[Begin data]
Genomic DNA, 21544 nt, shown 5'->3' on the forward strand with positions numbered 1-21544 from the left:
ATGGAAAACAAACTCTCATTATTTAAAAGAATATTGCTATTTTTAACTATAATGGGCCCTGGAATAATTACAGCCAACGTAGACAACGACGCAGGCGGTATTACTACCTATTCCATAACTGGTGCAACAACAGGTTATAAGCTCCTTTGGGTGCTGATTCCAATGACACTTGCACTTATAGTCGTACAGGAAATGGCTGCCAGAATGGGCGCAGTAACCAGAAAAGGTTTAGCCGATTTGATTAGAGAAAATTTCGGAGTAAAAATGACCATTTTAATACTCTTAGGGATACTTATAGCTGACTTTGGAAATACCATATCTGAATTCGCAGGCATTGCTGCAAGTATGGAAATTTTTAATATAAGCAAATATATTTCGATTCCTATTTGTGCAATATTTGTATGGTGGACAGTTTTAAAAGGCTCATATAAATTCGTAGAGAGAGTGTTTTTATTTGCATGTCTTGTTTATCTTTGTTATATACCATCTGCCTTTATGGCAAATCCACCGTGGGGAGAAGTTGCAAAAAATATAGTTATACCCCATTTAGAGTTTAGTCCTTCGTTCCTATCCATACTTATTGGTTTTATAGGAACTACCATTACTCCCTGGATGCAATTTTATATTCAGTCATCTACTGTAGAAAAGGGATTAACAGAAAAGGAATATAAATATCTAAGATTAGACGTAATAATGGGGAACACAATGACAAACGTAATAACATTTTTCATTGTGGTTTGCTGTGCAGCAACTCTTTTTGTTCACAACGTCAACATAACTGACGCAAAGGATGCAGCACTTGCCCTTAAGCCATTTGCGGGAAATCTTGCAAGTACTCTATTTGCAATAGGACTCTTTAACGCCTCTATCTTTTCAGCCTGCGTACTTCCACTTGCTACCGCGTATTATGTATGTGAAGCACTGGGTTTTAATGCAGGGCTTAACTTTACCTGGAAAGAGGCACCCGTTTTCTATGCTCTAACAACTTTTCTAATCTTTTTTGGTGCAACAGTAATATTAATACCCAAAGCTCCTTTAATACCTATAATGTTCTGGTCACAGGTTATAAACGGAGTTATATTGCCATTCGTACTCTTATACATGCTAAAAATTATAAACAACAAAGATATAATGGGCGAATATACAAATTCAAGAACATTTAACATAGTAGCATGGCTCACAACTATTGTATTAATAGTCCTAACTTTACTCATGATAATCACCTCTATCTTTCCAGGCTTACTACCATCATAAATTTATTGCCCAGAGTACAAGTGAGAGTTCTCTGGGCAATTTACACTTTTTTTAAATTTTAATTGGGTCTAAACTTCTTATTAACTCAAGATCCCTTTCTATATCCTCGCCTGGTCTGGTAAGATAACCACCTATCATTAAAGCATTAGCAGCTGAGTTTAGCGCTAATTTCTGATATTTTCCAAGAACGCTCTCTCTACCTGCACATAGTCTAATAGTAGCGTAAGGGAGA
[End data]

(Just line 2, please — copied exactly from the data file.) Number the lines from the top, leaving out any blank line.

ATGGAAAACAAACTCTCATTATTTAAAAGAATATTGCTATTTTTAACTATAATGGGCCCTGGAATAATTACAGCCAACGTAGACAACGACGCAGGCGGTATTACTACCTATTCCATAACTGGTGCAACAACAGGTTATAAGCTCCTTTGGGTGCTGATTCCAATGACACTTGCACTTATAGTCGTACAGGAAATGGCTGCCAGAATGGGCGCAGTAACCAGAAAAGGTTTAGCCGATTTGATTAGAGAAAATTTCGGAGTAAAAATGACCATTTTAATACTCTTAGGGATACTTATAGCTGACTTTGGAAATACCATATCTGAATTCGCAGGCATTGCTGCAAGTATGGAAATTTTTAATATAAGCAAATATATTTCGATTCCTATTTGTGCAATATTTGTATGGTGGACAGTTTTAAAAGGCTCATATAAATTCGTAGAGAGAGTGTTTTTATTTGCATGTCTTGTTTATCTTTGTTATATACCATCTGCCTTTATGGCAAATCCACCGTGGGGAGAAGTTGCAAAAAATATAGTTATACCCCATTTAGAGTTTAGTCCTTCGTTCCTATCCATACTTATTGGTTTTATAGGAACTACCATTACTCCCTGGATGCAATTTTATATTCAGTCATCTACTGTAGAAAAGGGATTAACAGAAAAGGAATATAAATATCTAAGATTAGACGTAATAATGGGGAACACAATGACAAACGTAATAACATTTTTCATTGTGGTTTGCTGTGCAGCAACTCTTTTTGTTCACAACGTCAACATAACTGACGCAAAGGATGCAGCACTTGCCCTTAAGCCATTTGCGGGAAATCTTGCAAGTACTCTATTTGCAATAGGACTCTTTAACGCCTCTATCTTTTCAGCCTGCGTACTTCCACTTGCTACCGCGTATTATGTATGTGAAGCACTGGGTTTTAATGCAGGGCTTAACTTTACCTGGAAAGAGGCACCCGTTTTCTATGCTCTAACAACTTTTCTAATCTTTTTTGGTGCAACAGTAATATTAATACCCAAAGCTCCTTTAATACCTATAATGTTCTGGTCACAGGTTATAAACGGAGTTATATTGCCATTCGTACTCTTATACATGCTAAAAATTATAAACAACAAAGATATAATGGGCGAATATACAAATTCAAGAACATTTAACATAGTAGCATGGCTCACAACTATTGTATTAATAGTCCTAACTTTACTCATGATAATCACCTCTATCTTTCCAGGCTTACTACCATCATAAATTTATTGCCCAGAGTACAAGTGAGAGTTCTCTGGGCAATTTACACTTTTTTTAAATTTTAATTGGGTCTAAACTTCTTATTAACTCAAGATCCCTTTCTATATCCTCGCCTGGTCTGGTAAGATAACCACCTATCATTAAAGCATTAGCAGCTGAGTTTAGCGCTAATTTCTGATATTTTCCAAGAACGCTCTCTCTACCTGCACATAGTCTAATAGTAGCGTAAGGGAGA